It has screened at over film festivals around the world, and is the most awarded film in the almost forty-year history of the AFTRS. Dynamic and subtle camera moves are a feature of the film. These are not, of course, real camera moves at all, but rather computer-generated approximations and recreations. The movement of the camera within a shot acts to identify the work as digital rather than handdrawn 2D animation, but the principal purposes of the camera moves are to reinforce the storytelling and enhance mood cues. The first two shots of the film majestically swoop from a close-up of a butterfly on the crown of a roof down over the roof and tracking in to the fuselage of a crashed aeroplane to end facing Manuk, who is sorting through the ruins of war.

The next shot is a brief overhead which, rising slowly, frames Manuk through a hole in the fuselage as he walks out into the sunlight. This shot will be repeated in the next sequence as the train passes, and again, heart-wrenchingly in the epilogue where, along with the dissolves between shots, the gradual upward lift of the overhead shot completes our separation from Manuk that had begun when he saw the parcel.


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The film uses a naturalistic, earthy colour palette, full of greens, browns and rusty reds; like the camerawork the colours are not garish or showy as in many animated films. Even the sky is yellowish rather than blue or grey. Apart from the wide shot of the train track running off into the mountains, the only natural flora or fauna seen in the film insect noises are heard throughout is the butterfly in the opening shot, an unidentified white and orange pieridae, which is disturbed by a metallic clang.

Its flight launches the camera backwards over the wooden roof of a traditional Korean building. Manuk is oblivious. This is fitting, as the sound design and sound editing, along with the score, are critical to the telling and comprehension of the story. And it is through sound that we identify and are aligned with Manuk at two critical moments: first, as the train passes Manuk its noise diminishes, leaving only the wind and his heartbeat between the boy and the train; and, second, in his war game leading up to the assault on the postman when he talks with his father and we hear the sounds of explosions and gunfire in his head.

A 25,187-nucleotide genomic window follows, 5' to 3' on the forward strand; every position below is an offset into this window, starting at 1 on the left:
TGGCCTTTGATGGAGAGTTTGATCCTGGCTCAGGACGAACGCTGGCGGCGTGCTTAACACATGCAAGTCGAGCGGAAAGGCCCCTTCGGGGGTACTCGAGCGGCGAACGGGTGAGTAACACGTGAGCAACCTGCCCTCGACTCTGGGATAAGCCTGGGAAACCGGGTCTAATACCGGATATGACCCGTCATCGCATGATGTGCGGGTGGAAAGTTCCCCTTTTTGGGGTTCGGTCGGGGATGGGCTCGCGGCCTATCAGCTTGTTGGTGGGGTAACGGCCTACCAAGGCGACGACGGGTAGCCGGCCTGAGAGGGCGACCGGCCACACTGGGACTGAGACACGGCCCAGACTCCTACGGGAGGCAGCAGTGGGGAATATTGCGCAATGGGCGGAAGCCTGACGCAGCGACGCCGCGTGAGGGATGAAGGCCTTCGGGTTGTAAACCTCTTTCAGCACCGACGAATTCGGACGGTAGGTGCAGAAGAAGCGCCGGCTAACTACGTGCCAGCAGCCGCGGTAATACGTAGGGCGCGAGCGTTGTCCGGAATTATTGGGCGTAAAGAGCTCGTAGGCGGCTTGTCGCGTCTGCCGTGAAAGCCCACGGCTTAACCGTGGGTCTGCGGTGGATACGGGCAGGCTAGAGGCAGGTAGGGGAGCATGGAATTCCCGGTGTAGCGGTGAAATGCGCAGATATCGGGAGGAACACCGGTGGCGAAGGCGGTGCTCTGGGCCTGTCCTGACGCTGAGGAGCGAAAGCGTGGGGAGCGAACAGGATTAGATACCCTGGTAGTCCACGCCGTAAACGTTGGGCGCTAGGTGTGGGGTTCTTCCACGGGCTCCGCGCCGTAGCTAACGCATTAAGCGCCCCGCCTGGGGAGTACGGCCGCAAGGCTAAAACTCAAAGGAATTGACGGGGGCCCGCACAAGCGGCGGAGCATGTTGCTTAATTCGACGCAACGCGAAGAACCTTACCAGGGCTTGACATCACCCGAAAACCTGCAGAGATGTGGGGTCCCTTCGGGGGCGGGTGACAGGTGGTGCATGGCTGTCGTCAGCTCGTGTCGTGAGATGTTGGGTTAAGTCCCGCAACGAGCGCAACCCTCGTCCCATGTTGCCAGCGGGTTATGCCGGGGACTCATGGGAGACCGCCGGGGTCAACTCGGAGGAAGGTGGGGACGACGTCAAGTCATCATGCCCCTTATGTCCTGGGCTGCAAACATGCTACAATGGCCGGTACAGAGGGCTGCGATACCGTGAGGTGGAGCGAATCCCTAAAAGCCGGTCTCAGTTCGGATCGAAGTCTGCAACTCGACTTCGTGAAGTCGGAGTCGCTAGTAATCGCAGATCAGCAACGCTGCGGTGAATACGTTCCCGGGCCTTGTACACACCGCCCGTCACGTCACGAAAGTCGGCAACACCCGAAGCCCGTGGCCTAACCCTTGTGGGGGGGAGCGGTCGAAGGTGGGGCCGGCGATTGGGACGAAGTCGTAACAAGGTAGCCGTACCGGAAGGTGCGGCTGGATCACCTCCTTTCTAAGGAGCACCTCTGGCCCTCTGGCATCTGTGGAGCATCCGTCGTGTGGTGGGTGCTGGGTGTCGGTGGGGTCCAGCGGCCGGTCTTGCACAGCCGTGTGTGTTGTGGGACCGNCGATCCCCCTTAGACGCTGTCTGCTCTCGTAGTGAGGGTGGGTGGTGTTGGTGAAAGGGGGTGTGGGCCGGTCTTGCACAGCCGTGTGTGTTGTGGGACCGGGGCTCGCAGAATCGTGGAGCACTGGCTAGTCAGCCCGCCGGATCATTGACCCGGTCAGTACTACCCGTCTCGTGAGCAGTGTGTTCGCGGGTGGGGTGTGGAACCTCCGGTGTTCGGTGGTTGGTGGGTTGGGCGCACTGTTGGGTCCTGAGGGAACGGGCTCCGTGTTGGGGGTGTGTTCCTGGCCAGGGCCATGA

The use of atmospheres is also notable here, particularly the sound of insects, birds and frogs which runs through the film, dropping out only when overpowered by other sounds, and in the epilogue when the soundscape is cleared to leave only the sound of Manuk sleeping, and the wind whistling through the house. The use of the sound of the wind in this final scene gestures back both to the incident with the train and to the opening scene where the wind whistles through the aeroplane.

In the epilogue the wind is made more eerie, ominous and other-worldly by the removal of other environmental noises. Music is used sparingly but effectively in the film. This motif appears again in variations at the start of the development and again at the beginning of the climax. Music is used most consistently in the climax. As Manuk discovers the parcel the pattern of short bursts of a single or few notes is broken.

They are reunited at last, but forever destined to be apart. The crew is able to take over the Hieronymous but, when one of the crew is discovered to have the plague, the captain decides to head home. It is now that they discover a levitating island. On this island the crew of the airship discovers a species of creature that lures people in to traps in order to drain their blood.